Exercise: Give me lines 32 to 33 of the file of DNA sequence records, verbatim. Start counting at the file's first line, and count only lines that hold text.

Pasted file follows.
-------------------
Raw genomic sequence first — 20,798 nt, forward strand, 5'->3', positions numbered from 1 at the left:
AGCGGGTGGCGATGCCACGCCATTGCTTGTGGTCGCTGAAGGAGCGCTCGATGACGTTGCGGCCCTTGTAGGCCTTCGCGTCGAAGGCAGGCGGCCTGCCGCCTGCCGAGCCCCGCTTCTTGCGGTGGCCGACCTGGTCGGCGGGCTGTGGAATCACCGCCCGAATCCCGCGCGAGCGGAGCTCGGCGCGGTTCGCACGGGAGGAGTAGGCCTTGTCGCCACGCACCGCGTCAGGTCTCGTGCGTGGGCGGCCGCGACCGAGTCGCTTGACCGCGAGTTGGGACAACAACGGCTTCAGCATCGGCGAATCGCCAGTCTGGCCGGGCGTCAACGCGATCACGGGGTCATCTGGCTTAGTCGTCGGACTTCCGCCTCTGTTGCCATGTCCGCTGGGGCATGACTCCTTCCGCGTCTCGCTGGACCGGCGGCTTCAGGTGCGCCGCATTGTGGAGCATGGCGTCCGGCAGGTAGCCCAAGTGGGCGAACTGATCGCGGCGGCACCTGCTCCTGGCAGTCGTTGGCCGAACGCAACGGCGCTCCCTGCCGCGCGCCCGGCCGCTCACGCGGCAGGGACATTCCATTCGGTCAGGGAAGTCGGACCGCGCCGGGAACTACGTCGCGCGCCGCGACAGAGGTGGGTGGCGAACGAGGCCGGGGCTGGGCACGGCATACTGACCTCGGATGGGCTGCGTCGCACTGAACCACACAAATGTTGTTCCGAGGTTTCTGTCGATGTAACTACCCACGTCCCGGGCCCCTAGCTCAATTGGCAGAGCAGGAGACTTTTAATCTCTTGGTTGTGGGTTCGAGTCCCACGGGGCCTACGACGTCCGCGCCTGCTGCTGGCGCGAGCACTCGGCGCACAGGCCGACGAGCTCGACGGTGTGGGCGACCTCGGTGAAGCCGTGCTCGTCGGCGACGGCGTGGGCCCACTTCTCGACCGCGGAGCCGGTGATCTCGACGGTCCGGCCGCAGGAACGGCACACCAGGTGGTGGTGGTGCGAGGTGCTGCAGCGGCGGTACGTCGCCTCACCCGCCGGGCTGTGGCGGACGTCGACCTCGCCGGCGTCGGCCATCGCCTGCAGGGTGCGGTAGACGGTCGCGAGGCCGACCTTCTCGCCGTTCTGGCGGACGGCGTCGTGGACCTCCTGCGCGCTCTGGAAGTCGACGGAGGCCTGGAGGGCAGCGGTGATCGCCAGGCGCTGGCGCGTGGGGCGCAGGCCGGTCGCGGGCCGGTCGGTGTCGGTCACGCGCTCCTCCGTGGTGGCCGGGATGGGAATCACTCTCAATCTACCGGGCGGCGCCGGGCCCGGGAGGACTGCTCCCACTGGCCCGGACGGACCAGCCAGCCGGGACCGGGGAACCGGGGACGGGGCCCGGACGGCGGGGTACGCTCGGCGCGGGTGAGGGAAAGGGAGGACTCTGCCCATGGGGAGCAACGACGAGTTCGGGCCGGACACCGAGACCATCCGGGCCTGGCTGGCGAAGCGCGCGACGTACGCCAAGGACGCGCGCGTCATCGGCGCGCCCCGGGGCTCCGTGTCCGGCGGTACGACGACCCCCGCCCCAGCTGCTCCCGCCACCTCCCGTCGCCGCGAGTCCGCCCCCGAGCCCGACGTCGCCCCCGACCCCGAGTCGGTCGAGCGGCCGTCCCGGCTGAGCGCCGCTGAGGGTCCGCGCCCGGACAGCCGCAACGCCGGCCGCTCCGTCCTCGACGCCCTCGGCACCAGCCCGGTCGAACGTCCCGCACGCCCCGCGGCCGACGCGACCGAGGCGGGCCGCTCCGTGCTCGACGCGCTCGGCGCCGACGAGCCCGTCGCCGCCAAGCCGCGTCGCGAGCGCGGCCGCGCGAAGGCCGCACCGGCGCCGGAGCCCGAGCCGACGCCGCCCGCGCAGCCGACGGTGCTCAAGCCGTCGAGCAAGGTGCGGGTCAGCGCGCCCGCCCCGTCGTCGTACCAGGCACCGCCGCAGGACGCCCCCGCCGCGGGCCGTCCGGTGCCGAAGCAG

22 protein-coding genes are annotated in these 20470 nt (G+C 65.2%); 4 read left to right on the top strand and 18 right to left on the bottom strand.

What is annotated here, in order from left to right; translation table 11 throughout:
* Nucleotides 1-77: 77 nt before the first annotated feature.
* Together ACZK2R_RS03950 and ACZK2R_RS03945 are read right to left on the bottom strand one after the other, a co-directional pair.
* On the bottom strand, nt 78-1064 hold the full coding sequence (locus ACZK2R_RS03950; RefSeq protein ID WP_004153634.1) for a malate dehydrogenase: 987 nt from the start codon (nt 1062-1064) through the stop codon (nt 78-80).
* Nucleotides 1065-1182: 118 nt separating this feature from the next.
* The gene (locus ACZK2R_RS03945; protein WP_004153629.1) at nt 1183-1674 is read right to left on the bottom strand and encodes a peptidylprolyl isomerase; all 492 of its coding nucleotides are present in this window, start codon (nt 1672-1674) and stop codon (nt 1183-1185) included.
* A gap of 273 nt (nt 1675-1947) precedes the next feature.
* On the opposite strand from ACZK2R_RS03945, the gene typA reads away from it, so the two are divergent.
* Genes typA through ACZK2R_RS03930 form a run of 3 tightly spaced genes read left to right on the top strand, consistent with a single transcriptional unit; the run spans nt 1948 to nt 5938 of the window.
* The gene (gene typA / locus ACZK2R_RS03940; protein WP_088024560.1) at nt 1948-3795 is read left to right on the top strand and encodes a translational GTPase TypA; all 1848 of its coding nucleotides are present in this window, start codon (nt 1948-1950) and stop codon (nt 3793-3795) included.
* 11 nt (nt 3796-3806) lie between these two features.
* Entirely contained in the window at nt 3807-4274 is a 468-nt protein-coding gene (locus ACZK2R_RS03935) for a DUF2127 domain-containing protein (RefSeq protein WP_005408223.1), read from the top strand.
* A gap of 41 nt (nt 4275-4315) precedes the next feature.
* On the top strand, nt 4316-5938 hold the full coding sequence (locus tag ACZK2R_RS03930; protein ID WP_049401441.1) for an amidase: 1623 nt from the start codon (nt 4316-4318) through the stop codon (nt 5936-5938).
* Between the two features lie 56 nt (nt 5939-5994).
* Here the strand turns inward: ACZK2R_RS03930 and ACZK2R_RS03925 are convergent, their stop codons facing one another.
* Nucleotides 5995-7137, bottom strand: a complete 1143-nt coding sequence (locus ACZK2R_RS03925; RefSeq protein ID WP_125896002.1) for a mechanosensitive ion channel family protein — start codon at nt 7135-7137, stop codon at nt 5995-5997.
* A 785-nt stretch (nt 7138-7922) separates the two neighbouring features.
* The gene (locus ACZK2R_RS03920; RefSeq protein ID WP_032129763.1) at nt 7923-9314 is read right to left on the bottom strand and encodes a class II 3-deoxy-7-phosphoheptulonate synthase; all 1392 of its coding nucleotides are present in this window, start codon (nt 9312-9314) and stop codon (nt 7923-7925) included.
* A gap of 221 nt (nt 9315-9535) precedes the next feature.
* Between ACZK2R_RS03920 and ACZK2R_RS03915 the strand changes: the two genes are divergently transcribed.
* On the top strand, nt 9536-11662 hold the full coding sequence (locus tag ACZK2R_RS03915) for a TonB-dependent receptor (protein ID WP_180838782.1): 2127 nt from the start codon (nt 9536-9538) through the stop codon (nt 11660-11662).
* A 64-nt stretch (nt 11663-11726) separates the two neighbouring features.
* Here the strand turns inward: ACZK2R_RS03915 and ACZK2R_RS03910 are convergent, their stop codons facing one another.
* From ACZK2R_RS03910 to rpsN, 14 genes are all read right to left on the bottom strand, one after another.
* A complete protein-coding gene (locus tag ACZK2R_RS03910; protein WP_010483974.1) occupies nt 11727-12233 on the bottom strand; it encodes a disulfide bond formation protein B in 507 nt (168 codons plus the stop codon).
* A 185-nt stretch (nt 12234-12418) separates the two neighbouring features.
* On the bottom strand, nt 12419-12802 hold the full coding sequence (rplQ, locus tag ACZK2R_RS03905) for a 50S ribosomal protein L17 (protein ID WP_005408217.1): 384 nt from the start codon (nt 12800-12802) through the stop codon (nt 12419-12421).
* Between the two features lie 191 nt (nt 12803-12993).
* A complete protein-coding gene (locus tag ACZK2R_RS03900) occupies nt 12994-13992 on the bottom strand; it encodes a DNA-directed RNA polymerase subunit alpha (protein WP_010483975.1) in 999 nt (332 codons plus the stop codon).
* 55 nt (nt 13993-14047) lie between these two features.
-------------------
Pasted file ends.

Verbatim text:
* Between the two features lie 191 nt (nt 12803-12993).
* A complete protein-coding gene (locus tag ACZK2R_RS03900) occupies nt 12994-13992 on the bottom strand; it encodes a DNA-directed RNA polymerase subunit alpha (protein WP_010483975.1) in 999 nt (332 codons plus the stop codon).